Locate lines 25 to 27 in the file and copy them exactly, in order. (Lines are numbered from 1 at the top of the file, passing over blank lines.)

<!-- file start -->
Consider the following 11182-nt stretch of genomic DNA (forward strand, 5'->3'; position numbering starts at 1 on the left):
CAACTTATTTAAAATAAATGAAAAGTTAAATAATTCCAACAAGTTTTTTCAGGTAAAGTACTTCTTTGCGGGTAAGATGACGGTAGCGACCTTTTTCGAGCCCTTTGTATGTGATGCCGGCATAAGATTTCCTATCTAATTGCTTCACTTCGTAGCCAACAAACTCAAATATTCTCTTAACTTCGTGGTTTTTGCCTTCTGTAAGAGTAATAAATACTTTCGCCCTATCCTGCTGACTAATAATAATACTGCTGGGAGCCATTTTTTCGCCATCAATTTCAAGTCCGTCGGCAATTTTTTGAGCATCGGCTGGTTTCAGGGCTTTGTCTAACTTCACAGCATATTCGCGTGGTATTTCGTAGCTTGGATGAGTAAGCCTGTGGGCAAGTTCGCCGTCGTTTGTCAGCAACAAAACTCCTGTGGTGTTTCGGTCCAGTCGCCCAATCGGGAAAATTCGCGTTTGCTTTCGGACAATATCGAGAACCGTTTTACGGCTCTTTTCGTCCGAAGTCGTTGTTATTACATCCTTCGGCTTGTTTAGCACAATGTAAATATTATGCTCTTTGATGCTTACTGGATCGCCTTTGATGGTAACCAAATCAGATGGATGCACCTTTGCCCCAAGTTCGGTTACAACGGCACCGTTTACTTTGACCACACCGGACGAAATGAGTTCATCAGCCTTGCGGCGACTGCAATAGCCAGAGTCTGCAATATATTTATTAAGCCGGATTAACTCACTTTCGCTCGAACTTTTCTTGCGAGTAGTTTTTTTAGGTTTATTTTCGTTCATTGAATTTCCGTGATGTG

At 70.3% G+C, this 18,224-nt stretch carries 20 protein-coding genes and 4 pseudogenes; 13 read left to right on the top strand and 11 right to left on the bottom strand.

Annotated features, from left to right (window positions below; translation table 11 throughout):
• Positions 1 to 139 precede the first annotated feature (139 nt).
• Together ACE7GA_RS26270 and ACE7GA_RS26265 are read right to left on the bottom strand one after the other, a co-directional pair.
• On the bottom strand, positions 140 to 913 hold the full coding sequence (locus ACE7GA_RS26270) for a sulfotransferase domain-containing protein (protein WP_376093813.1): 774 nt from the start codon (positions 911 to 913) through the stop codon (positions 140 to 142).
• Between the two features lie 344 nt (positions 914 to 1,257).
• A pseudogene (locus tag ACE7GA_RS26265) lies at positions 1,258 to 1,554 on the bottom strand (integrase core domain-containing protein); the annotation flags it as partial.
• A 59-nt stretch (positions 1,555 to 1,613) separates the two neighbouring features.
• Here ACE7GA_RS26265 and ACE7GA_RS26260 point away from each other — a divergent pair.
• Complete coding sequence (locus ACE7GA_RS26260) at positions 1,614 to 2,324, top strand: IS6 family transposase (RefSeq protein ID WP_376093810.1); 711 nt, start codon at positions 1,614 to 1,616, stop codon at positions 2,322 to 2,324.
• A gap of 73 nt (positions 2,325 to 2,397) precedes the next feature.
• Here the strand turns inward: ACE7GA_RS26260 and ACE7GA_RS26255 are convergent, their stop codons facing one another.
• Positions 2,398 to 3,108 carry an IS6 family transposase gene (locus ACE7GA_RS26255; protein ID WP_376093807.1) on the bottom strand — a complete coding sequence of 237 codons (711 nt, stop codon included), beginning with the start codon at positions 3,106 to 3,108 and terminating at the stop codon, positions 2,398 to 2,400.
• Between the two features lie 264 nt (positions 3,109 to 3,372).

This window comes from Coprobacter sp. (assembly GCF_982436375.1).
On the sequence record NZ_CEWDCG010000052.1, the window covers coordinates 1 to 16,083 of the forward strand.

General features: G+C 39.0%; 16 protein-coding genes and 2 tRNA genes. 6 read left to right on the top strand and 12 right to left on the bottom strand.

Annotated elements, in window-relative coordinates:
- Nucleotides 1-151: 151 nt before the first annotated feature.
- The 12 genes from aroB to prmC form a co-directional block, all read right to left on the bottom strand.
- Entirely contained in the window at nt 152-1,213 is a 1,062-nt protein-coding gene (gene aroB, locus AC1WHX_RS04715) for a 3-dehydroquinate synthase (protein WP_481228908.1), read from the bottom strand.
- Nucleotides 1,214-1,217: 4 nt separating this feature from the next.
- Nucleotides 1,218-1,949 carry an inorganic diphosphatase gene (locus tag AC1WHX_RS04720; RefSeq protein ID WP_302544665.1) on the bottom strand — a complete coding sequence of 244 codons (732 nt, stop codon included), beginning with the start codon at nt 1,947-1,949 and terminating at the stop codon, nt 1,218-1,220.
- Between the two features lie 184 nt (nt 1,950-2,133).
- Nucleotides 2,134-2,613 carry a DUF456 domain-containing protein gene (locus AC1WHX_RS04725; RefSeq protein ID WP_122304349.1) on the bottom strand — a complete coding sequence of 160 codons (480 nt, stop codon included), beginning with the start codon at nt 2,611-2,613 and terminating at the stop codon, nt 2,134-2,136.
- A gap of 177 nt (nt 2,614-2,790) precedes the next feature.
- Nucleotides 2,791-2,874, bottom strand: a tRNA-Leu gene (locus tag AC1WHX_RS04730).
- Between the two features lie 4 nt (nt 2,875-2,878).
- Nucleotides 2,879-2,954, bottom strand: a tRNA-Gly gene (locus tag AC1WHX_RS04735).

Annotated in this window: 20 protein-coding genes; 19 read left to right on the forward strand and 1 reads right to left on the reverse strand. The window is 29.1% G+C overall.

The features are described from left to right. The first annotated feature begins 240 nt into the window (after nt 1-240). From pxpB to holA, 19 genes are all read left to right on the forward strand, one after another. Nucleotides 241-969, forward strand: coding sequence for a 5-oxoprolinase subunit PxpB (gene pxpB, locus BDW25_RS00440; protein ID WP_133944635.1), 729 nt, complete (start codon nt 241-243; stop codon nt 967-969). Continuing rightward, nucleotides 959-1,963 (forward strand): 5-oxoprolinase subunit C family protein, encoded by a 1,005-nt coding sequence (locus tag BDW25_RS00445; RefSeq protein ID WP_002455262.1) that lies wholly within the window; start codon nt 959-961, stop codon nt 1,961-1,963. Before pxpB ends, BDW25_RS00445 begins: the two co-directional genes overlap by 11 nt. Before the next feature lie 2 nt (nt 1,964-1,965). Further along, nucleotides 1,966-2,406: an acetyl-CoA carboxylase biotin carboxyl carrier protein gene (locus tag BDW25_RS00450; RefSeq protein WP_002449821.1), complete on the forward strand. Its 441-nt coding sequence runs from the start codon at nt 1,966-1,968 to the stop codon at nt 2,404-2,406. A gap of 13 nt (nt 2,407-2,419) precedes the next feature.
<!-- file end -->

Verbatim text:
- Nucleotides 1,218-1,949 carry an inorganic diphosphatase gene (locus tag AC1WHX_RS04720; RefSeq protein ID WP_302544665.1) on the bottom strand — a complete coding sequence of 244 codons (732 nt, stop codon included), beginning with the start codon at nt 1,947-1,949 and terminating at the stop codon, nt 1,218-1,220.
- Between the two features lie 184 nt (nt 1,950-2,133).
- Nucleotides 2,134-2,613 carry a DUF456 domain-containing protein gene (locus AC1WHX_RS04725; RefSeq protein ID WP_122304349.1) on the bottom strand — a complete coding sequence of 160 codons (480 nt, stop codon included), beginning with the start codon at nt 2,611-2,613 and terminating at the stop codon, nt 2,134-2,136.